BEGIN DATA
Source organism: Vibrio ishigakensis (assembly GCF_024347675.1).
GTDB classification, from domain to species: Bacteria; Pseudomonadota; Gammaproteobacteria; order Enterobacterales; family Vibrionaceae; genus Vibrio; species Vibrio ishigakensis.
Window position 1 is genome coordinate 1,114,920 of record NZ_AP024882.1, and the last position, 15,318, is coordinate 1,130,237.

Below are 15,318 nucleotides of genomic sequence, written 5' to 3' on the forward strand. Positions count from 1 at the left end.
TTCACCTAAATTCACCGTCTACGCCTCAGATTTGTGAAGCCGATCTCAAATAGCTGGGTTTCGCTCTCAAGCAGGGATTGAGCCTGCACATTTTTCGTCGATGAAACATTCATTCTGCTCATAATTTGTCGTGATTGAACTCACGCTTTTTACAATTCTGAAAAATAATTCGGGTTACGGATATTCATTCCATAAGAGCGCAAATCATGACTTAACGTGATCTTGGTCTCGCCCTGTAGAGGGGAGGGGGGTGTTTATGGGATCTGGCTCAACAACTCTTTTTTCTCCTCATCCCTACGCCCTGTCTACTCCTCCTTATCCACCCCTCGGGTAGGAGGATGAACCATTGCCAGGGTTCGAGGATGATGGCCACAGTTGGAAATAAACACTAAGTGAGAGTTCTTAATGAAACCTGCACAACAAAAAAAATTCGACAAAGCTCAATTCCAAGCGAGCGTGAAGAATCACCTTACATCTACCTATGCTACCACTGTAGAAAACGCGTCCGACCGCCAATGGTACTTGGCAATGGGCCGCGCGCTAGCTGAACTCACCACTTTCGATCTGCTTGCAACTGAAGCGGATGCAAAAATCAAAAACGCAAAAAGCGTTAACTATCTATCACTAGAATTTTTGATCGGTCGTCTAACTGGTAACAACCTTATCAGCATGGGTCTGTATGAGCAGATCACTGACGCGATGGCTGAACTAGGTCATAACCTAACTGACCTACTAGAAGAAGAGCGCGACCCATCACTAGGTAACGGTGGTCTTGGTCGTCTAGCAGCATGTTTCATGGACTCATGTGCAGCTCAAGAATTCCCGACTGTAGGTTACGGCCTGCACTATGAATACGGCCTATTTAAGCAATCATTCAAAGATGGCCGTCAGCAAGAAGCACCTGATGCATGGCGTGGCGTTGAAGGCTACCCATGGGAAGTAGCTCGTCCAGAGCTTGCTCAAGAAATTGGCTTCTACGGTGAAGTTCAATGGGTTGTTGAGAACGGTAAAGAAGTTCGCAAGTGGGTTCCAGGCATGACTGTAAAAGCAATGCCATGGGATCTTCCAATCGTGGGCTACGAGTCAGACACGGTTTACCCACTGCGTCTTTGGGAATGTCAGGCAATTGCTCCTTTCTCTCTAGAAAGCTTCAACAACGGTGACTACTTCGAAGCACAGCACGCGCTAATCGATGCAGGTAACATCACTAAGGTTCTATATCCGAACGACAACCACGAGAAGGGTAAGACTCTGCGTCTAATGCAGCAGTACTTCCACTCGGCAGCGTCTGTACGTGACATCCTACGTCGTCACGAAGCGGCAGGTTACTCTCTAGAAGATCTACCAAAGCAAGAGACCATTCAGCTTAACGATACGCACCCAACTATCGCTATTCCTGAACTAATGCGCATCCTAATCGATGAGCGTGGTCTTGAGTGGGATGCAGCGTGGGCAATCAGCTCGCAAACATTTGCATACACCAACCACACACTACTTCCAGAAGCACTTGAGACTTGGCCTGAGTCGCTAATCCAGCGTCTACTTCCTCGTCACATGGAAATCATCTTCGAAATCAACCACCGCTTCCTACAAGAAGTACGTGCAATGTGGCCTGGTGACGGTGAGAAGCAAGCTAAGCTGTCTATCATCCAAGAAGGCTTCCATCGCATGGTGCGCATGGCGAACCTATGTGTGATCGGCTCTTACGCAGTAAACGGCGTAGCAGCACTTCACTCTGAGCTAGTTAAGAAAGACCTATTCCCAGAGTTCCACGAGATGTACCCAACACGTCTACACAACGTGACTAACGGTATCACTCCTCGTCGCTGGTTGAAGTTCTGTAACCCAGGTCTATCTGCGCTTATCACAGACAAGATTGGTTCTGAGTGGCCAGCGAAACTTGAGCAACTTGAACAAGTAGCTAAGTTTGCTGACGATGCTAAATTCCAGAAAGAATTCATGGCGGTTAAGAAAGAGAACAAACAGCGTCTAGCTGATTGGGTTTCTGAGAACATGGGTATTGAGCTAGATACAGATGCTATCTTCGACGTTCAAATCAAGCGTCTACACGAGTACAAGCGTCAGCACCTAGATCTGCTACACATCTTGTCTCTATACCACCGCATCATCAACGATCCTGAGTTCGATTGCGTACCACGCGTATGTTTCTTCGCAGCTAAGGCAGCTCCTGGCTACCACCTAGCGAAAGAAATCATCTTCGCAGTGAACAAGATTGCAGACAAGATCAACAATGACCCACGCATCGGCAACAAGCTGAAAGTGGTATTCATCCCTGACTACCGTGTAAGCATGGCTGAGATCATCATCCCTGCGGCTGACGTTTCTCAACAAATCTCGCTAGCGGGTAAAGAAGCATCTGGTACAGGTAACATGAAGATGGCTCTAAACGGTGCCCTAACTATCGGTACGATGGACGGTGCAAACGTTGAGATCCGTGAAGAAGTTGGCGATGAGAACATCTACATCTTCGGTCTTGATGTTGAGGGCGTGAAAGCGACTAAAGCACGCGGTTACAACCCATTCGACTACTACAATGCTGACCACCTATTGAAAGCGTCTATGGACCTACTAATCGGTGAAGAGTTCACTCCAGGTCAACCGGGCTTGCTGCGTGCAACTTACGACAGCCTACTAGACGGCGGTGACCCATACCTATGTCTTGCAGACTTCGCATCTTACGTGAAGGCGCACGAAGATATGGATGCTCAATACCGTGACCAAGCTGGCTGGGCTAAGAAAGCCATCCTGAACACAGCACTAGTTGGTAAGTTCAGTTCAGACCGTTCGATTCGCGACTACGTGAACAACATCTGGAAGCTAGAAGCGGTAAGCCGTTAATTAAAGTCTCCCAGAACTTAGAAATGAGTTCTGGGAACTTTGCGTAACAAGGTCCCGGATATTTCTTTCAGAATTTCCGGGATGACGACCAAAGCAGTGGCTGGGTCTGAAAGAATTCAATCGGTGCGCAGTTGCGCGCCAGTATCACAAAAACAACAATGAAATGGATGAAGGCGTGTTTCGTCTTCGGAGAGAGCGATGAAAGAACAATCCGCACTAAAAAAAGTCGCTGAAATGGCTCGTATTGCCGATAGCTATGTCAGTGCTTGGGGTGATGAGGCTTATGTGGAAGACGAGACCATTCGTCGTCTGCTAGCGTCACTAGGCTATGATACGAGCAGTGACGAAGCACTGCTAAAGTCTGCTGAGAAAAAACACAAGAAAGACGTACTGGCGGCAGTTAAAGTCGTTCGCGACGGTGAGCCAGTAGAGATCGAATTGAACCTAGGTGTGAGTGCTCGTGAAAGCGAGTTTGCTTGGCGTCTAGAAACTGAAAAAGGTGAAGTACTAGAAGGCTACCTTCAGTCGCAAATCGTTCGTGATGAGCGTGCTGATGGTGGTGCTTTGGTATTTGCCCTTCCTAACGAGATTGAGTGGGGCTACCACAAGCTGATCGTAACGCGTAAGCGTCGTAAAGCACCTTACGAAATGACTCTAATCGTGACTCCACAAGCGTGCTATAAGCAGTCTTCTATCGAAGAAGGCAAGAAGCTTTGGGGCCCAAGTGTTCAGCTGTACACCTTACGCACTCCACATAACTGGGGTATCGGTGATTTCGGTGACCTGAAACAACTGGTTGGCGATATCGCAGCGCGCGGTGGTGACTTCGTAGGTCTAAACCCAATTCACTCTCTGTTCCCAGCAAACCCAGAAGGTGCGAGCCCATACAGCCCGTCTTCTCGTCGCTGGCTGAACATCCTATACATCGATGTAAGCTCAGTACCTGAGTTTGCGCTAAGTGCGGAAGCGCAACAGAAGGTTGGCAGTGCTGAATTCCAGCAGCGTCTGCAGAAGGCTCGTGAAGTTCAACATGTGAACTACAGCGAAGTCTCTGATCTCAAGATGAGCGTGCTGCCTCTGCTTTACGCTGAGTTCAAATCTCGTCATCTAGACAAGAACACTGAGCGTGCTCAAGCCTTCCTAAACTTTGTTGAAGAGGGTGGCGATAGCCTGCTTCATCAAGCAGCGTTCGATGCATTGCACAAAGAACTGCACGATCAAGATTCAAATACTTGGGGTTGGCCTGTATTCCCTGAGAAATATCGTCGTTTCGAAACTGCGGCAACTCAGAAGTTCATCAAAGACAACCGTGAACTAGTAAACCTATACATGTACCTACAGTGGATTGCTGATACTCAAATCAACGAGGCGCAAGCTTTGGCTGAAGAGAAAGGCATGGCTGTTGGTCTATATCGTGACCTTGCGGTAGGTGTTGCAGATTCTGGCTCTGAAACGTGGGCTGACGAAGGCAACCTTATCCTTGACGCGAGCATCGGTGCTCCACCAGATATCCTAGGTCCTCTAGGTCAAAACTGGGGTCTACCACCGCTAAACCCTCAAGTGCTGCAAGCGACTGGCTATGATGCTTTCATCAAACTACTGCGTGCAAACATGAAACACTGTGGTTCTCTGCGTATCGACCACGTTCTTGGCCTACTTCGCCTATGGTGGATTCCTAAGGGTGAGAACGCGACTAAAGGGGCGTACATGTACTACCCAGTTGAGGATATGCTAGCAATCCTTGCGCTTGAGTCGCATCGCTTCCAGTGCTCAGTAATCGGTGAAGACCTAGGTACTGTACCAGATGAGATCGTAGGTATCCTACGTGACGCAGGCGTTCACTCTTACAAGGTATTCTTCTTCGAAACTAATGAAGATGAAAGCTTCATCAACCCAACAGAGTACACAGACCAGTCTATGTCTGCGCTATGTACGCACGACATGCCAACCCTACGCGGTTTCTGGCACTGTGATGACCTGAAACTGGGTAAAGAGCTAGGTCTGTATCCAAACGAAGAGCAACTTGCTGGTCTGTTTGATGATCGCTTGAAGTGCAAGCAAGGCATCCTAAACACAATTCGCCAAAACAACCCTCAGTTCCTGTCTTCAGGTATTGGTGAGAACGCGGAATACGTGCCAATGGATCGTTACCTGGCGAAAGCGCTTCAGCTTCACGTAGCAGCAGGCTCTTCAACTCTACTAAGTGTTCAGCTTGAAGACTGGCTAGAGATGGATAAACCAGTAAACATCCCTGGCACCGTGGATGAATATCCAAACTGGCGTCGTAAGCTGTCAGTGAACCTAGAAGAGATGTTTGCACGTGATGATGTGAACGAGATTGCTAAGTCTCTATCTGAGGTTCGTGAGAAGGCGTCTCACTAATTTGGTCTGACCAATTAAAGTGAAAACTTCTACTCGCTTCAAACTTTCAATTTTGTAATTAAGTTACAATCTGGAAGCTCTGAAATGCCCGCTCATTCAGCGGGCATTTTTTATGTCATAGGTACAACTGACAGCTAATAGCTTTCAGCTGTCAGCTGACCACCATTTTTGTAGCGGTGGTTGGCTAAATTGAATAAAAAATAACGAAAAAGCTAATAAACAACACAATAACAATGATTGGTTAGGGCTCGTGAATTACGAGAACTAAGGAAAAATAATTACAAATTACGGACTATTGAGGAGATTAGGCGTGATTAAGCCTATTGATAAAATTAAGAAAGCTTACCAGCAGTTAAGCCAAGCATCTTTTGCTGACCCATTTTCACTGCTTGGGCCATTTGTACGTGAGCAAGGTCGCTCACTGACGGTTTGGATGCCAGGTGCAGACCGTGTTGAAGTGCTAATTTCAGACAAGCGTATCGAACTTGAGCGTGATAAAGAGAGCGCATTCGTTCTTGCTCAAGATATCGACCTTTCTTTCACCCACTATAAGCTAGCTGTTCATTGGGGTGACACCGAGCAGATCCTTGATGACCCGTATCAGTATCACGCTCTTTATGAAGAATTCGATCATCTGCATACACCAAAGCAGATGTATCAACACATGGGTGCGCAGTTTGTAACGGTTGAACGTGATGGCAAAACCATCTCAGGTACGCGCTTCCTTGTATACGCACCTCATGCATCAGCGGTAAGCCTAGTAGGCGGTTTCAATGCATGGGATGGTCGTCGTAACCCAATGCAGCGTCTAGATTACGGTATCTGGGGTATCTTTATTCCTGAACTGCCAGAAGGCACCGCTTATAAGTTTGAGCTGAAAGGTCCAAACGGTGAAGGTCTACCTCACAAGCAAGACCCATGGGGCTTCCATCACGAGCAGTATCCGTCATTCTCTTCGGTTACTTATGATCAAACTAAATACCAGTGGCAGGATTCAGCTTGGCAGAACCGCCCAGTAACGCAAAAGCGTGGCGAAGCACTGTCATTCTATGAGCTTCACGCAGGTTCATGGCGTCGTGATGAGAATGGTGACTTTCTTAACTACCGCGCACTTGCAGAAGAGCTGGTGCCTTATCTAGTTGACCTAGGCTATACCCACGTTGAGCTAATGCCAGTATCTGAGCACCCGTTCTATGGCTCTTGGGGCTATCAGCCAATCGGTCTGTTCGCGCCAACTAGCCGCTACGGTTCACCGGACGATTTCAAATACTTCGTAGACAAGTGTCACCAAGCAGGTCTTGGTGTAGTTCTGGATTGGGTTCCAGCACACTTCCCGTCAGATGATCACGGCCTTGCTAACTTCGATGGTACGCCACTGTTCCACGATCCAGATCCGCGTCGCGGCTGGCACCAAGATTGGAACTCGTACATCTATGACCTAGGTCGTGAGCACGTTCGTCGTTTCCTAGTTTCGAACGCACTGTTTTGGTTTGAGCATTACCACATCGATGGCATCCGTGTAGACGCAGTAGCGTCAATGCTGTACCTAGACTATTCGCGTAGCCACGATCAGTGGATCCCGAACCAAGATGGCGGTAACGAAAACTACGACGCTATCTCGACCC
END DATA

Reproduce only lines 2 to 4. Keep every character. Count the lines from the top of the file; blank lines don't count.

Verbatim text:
GTDB classification, from domain to species: Bacteria; Pseudomonadota; Gammaproteobacteria; order Enterobacterales; family Vibrionaceae; genus Vibrio; species Vibrio ishigakensis.
Window position 1 is genome coordinate 1,114,920 of record NZ_AP024882.1, and the last position, 15,318, is coordinate 1,130,237.

Below are 15,318 nucleotides of genomic sequence, written 5' to 3' on the forward strand. Positions count from 1 at the left end.